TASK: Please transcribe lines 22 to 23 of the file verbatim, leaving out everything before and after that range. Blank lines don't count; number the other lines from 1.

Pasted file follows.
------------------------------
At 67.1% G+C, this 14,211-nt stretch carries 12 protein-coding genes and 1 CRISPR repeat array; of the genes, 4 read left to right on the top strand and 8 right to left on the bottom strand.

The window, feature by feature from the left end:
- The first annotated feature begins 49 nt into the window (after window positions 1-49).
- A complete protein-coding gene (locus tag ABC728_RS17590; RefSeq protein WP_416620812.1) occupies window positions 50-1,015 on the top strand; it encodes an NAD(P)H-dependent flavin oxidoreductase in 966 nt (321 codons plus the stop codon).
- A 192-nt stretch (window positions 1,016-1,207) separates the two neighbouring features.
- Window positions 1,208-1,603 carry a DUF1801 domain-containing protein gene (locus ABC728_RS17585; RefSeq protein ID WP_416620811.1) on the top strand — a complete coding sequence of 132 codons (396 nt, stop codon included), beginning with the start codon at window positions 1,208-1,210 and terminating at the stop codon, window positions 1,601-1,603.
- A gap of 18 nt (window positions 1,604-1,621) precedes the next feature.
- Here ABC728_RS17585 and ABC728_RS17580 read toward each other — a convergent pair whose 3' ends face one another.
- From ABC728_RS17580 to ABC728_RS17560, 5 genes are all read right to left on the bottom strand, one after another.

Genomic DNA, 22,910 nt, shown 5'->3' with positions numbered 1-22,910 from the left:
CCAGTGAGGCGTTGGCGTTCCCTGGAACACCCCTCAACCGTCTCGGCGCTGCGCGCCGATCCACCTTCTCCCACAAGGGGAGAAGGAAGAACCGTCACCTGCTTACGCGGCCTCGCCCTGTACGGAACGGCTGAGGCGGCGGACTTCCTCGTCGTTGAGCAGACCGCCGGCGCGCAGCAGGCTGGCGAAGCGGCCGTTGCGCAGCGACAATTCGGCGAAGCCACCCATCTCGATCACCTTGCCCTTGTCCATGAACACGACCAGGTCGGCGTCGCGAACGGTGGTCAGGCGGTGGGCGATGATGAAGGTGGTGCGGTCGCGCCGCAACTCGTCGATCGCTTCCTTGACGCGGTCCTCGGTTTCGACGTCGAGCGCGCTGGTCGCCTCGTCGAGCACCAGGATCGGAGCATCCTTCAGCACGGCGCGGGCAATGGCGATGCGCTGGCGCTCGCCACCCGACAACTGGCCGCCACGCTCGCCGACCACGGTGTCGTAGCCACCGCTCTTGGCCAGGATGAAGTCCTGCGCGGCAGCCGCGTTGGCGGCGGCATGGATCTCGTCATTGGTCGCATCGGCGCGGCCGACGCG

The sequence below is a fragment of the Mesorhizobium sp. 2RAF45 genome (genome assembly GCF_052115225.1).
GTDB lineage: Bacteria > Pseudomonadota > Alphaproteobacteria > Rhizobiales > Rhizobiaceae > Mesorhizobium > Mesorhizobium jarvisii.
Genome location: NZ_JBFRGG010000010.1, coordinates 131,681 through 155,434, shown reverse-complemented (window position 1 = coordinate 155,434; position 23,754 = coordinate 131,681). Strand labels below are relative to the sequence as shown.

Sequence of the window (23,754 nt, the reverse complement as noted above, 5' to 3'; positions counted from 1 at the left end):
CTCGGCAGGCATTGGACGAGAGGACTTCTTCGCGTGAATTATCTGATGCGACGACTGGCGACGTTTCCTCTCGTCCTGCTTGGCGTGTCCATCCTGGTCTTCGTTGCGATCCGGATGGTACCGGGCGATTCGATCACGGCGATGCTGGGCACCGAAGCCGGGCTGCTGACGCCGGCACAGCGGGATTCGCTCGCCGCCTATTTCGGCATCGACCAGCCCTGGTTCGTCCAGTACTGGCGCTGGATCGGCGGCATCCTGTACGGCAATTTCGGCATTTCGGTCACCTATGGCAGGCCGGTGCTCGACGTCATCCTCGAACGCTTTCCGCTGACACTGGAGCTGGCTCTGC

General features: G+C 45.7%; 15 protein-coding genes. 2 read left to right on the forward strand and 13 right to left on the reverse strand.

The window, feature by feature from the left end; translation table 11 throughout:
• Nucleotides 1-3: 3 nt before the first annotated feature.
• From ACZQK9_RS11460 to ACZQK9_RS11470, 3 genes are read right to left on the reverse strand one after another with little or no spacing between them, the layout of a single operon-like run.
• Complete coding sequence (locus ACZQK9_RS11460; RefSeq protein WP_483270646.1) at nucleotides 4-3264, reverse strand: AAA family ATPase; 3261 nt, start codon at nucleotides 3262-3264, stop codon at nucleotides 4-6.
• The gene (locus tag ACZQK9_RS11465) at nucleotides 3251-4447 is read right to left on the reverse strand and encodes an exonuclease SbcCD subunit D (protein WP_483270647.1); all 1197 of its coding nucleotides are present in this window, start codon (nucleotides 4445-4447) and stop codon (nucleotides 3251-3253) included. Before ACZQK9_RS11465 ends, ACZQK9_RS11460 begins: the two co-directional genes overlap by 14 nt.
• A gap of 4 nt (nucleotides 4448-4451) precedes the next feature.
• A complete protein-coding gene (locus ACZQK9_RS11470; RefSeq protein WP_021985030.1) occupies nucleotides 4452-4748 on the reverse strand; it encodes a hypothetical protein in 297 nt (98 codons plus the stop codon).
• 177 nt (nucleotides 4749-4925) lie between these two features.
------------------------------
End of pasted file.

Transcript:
• The gene (locus tag ACZQK9_RS11465) at nucleotides 3251-4447 is read right to left on the reverse strand and encodes an exonuclease SbcCD subunit D (protein WP_483270647.1); all 1197 of its coding nucleotides are present in this window, start codon (nucleotides 4445-4447) and stop codon (nucleotides 3251-3253) included. Before ACZQK9_RS11465 ends, ACZQK9_RS11460 begins: the two co-directional genes overlap by 14 nt.
• A gap of 4 nt (nucleotides 4448-4451) precedes the next feature.